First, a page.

The pain and bleeding began immediately, and her contractions lasted three days. Finally her mother brought her to the family doctor, who told Kalila that she would have to deliver her dead fetus at home, without any medical assistance. Abortion, after all, is illegal under Palestinian law; while it is technically legal in order to protect the life of the mother, in practice, according to experts, it is impossible to get such a procedure. Especially for those like Kalila, who might want an abortion without the knowledge of their husbands.
- For the hundreds of thousands of Chinese students that comprise that community, years spent in the United States immerse them in a new environment, challenge their understanding of the world, and provide them with new skill sets. And, willing or not, their presence and experiences stateside are often viewed through the prism of U.S.-China rivalry. But for many Chinese students, it’s not that simple. “I like the U.S.,” one survey respondent wrote. “But I love China; it’s my motherland.”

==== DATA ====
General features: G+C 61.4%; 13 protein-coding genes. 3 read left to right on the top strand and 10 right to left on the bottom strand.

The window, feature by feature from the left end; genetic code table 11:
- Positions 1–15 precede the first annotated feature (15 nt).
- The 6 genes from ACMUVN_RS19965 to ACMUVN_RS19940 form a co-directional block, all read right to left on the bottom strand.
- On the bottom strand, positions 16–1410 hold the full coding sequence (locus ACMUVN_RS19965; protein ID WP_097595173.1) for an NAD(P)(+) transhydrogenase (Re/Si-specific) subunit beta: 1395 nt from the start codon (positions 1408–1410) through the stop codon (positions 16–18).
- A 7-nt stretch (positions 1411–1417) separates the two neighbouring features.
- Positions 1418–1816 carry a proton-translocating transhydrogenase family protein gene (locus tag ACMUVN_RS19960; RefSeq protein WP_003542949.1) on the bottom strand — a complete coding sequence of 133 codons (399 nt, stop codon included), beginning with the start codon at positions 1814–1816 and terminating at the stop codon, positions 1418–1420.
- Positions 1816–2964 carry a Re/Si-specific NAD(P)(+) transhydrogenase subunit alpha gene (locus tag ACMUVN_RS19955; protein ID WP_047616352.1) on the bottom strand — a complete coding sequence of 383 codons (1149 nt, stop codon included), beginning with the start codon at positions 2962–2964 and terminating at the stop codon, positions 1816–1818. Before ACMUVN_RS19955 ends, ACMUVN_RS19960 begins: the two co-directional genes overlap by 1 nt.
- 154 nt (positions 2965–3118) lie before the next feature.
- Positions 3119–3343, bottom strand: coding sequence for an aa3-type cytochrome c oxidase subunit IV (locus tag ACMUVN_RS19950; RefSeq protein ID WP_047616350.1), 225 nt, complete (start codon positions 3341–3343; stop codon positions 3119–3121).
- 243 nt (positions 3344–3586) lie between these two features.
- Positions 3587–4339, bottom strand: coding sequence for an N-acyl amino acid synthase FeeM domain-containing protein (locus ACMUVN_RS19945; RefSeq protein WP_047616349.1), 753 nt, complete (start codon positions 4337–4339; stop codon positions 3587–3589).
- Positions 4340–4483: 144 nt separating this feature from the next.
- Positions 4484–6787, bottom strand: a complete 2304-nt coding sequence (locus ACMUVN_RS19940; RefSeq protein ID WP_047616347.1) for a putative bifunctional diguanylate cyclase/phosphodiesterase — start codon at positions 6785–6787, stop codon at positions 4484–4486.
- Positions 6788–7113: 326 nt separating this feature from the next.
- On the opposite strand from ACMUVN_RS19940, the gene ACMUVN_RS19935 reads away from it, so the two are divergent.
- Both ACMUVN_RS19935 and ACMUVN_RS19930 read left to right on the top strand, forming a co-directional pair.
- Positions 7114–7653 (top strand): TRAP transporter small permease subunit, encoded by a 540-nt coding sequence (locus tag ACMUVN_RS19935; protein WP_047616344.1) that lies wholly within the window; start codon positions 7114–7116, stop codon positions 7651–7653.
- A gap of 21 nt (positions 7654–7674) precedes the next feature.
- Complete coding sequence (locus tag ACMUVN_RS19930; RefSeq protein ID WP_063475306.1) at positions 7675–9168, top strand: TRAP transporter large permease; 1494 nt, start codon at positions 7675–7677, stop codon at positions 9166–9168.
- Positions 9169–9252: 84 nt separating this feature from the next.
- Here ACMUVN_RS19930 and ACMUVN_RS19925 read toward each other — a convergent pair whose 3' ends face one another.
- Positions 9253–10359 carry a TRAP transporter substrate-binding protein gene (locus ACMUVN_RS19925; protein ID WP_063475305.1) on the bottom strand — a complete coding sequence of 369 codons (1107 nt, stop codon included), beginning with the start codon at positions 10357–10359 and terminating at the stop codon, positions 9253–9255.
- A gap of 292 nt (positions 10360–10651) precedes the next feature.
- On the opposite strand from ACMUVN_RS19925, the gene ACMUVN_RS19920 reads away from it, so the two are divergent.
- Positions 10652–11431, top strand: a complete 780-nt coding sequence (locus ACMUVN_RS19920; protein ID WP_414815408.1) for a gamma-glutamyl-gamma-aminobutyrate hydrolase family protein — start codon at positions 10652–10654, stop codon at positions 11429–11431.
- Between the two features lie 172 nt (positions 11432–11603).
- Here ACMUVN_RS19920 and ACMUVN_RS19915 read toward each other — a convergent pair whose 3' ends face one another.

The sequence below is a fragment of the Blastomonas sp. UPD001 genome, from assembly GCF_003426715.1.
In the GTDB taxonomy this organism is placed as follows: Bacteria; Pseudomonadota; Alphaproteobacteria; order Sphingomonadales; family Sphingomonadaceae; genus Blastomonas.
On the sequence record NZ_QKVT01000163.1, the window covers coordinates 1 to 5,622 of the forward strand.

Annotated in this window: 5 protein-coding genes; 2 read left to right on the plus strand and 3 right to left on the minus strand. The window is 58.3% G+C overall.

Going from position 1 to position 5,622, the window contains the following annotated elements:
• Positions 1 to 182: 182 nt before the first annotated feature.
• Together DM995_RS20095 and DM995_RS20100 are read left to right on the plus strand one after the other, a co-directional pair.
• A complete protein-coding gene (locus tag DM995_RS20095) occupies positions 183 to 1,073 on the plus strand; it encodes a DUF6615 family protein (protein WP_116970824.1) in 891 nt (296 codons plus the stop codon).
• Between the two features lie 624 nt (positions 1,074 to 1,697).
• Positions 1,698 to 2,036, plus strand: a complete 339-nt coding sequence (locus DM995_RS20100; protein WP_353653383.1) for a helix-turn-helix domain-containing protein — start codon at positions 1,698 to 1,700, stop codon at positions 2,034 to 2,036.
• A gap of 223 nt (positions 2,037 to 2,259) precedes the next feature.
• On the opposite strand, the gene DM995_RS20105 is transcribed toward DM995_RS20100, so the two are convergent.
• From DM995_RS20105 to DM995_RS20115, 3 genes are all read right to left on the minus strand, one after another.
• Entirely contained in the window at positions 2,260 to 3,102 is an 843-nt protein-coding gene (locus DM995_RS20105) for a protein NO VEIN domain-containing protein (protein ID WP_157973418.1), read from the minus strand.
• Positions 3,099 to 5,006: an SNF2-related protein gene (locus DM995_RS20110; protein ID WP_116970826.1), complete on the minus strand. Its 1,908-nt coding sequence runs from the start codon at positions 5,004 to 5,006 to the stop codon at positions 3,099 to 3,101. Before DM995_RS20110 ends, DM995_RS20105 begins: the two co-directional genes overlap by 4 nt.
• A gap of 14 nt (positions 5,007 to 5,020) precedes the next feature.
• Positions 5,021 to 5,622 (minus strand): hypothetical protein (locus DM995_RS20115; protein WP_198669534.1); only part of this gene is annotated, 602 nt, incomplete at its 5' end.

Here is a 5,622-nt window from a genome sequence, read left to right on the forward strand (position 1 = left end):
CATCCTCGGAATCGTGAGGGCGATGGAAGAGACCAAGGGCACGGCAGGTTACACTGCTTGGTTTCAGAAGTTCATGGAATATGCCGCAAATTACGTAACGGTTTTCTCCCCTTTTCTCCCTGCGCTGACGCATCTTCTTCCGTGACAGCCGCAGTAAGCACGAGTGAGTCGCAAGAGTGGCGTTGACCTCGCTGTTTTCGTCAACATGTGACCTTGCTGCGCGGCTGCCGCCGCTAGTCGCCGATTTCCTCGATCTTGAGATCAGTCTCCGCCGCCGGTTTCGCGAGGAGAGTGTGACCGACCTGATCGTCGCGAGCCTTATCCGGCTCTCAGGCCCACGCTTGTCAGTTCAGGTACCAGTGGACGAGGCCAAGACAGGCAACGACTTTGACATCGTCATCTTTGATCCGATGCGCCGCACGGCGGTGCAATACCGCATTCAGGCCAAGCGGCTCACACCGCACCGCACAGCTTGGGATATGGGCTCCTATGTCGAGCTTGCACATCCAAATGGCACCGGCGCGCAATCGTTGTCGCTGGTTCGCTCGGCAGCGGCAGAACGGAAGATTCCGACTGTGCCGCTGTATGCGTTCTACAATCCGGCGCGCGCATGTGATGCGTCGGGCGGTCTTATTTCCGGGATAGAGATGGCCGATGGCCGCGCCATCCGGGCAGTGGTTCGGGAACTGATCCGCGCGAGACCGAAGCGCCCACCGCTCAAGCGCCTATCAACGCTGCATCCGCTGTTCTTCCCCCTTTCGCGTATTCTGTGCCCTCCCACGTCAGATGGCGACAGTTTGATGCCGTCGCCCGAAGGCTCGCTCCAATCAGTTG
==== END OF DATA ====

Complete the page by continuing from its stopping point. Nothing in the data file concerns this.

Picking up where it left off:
- “We’ve got to work closely with live-and-let-live Muslims because there needs to be, as President (Abdel Fattah) Al-Sisi of Egypt has said, a religious revolution inside Islam,” Mr Abbott said on the program. “All of those things that Islam has never had – a Reformation, an Enlightenment, a well-developed concept of the separation of church and state – that needs to happen, but we can’t do it; Muslims have got to do this for themselves, but we should work with those who are pushing in that direction.